Long-time couple Sabrina Buell and Yves Behar have uniquely defined creativity in San Francisco through their individual pursuits. As an art consultant, Buell advises wealthy investors on buying art, but also connects clients with local museums and institutions to create what she describes as “a more vibrant cultural community”. Behar, meanwhile, has created innovative consumer products through his firm FuseProject that have successfully married beauty and function, including the portable Jawbone Jambox speaker. The couple and their four kids split their time between SF’s art and design scene and West Marin's relaxed outdoors. Between catching waves and dining at the most exclusive Michelin-starred restaurants, the couple share their ultimate California indulgences below.
Boathouse at Mankas Inverness Lodge
The Boathouse at Mankas is the best cottage on the property at the beloved hunting lodge turned luxury retreat in Inverness. “You feel very much like you're at home, but in this fantasy place,” Sabrina says of the two-floor waterfront accommodation overlooking Tomales Bay. The Boathouse is the largest suite on the property and commonly booked for weddings and other special occasions, and includes a kitchen, dining area, fireplace and piano. The locally sourced restaurant at Mankas burned down in 2006 in a devastating fire, so to make up for the lack of on-site dining, owners Margaret Grade and Daniel Delong deliver baskets of homemade breads, granola, and jams to your room each morning, all with personalized notes about where the treats where produced. If you want to share the private retreat with friends and family, Mankas staffers will provide in room dinner service. “We have friends that will stay there and host dinners in the Boathouse for eight people,” Sabrina says.
When Sabrina and Yves head to their West Marin home, they call The Sir and Star at Olema Inn the “best out of town restaurant escape.” The cosy but luxurious dinner destination aligns with the couple's affinity for supporting local communities. “The menu is made of food and wine from local places, so you know what neighbourhood your food is coming from,” Sabrina says. “It's the definition of local California.” Owners Margaret Grade and Daniel Delong opened the Olema Inn after their previous local restaurant at their Mankas Inverness Lodge was destroyed by fire in 2006. They've kept the same hyper local focus, but with a modern hand that keeps Sabrina and Yves—who recently got engaged—going back. “I dream of having a rehearsal dinner there.”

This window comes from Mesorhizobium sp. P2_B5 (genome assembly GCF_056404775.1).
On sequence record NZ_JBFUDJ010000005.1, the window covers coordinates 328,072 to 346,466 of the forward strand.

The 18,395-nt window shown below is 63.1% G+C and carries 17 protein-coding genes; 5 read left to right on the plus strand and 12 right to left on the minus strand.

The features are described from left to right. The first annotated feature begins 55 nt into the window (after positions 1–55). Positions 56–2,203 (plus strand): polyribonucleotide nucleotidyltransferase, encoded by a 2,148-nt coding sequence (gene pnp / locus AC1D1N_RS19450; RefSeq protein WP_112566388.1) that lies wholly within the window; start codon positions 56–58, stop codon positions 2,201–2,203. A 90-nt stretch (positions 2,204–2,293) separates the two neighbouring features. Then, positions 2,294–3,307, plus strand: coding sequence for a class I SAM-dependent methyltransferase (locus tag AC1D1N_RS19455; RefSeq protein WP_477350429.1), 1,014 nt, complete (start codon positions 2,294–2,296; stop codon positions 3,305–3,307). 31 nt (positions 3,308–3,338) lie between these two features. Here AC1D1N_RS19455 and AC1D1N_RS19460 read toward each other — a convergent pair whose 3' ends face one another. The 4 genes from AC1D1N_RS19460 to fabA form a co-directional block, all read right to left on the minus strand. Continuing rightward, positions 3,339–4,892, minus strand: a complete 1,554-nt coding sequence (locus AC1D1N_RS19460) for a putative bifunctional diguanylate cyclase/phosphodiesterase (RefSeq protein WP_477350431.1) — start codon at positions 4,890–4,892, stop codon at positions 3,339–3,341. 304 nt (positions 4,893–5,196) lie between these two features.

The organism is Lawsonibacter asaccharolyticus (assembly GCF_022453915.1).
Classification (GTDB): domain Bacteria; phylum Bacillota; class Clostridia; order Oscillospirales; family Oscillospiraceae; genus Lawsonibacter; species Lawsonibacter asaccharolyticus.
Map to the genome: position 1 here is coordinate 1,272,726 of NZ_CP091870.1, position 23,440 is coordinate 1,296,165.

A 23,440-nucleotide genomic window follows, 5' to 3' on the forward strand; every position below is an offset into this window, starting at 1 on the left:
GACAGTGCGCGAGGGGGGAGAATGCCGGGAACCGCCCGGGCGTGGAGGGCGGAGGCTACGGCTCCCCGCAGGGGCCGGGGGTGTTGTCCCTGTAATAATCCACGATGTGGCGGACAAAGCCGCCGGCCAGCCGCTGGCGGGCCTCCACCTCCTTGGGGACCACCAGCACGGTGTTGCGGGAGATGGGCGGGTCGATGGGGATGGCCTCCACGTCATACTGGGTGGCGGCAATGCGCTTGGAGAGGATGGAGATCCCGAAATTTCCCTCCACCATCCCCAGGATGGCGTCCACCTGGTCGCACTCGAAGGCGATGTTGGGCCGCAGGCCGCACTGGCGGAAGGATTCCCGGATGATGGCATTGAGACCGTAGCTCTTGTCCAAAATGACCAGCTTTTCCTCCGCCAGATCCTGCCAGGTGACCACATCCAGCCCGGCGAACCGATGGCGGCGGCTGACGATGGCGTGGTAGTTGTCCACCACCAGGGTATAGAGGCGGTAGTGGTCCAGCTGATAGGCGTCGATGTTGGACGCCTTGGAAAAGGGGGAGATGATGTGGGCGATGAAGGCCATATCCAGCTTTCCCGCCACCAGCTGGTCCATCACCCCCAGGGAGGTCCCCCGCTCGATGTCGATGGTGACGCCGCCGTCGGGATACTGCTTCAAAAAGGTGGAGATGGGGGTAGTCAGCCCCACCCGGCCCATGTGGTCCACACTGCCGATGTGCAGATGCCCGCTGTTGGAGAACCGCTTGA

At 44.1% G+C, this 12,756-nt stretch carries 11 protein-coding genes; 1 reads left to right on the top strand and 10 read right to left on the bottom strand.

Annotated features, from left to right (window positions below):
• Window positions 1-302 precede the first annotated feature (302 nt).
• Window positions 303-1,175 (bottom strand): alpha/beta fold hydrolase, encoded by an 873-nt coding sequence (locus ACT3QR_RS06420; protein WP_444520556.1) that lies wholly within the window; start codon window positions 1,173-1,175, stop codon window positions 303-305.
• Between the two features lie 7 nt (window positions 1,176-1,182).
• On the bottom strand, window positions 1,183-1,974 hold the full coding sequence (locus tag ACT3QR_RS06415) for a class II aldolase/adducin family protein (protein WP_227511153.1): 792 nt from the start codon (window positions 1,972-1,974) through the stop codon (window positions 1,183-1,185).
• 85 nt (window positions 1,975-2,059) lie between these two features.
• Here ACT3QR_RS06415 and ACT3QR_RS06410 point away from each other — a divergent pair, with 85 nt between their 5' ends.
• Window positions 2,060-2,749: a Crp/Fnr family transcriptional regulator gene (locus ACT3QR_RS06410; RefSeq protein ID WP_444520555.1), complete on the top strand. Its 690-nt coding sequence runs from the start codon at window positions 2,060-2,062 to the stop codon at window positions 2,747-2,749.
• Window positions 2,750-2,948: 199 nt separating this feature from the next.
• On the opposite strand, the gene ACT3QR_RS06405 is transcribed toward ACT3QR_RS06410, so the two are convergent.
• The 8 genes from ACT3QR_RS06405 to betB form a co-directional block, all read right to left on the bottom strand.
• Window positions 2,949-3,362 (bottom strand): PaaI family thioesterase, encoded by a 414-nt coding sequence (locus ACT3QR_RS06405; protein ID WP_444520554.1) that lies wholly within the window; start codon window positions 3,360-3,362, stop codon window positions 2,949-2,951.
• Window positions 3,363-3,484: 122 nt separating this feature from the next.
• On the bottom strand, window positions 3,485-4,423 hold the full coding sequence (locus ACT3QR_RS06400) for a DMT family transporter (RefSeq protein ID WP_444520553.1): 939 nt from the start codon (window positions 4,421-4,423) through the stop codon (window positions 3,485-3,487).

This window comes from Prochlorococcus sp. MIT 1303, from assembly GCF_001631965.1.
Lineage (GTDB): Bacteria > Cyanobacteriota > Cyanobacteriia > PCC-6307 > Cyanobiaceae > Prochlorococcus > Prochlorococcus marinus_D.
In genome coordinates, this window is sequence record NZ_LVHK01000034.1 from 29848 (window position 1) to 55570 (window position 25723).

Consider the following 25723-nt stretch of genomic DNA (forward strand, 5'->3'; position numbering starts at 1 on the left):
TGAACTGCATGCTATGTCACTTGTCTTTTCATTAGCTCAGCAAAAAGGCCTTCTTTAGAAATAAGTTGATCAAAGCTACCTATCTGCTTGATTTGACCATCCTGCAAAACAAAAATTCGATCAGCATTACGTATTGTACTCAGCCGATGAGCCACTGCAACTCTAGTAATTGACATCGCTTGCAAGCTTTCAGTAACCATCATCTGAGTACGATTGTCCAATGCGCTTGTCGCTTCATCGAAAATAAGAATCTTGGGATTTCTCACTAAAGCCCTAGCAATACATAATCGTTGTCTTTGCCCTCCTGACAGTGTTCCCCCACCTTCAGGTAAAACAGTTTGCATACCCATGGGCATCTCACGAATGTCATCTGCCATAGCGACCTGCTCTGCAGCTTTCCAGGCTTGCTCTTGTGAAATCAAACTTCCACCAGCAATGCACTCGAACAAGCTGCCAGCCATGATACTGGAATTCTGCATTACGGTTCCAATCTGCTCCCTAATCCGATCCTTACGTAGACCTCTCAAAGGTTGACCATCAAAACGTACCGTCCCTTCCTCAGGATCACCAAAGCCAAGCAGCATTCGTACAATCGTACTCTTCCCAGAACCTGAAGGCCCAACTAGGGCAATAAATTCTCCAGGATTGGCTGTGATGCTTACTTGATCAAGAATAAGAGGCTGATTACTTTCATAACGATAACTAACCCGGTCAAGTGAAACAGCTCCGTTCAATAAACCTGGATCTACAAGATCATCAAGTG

The wellness focused spa and resort was once an army barrack that was restored and converted into a hotel by the owners of the tony Post Ranch Inn in Big Sur. Cavallo Point is located just ten minutes from Buell's home, and once there, Buell says, “you're transported into a totally different landscape.” This gorgeous hotel and resort at the foot of the Golden Gate Bridge offering guest rooms with picturesque views of San Francisco is Sabrina’s zen retreat of choice. “I just go for the day or for an afternoon,” she says, indulging in a massage or some time in the property’s heated outdoor pool under towering redwood trees. “You can see the fog coming in over your head.”
Sabrina and Yves appreciate the artistry of Dominique Crenn’s two-star Michelin restaurant, where her inventive French food is described on its website as “poetic culinarian,” in part because her menu is presented as an expressive poem. “There's something she does that’s very authentic, artistic, and creative,” Sabrina says. “We find not only we have this delicious response in our mouths to the food, but this emotional connection to it in our hearts.” Crenn has become a phenom in the food world—her $298 tasting menu has seduced fans and critics and she is only women in the world with two Michelin stars. But the restaurant's intimate experience and emotional journey—Crenn has described her business as an homage to her childhood in Brittany—are what elevate Atelier Crenn beyond the typical fine dining venue. “It’s completely over the top amazing, but it’s not too pretentious that you can't emotionally connect with the food,” Sabrina says.
Sabrina considers this private photography museum the most exclusive art exhibit an insider can enjoy. Though free to the public, the only way to gain access is by appointment. “It’s the ultimate in terms of art luxury,” she declares. “They limit the number of people there at any given time. I still know people in the art world who don’t know about it.” Located in a refurbished warehouse underneath the Bay Bridge and founded by private collector Andrew Pilara, the museum displays historic and modern photography, from Richard Avedon, Paul Strand, and Diane Arbus, as well as local photographers and collections. Visitor spots book up quickly, and once there, guests attend in two-hour time slots. Curators want guests so focused on taking in the work that there's no explanatory text on the walls (though printed gallery guides with general information and trained docents are available on site). “It’s one of those spectacularly perfect art exhibits,” Sabrina says.
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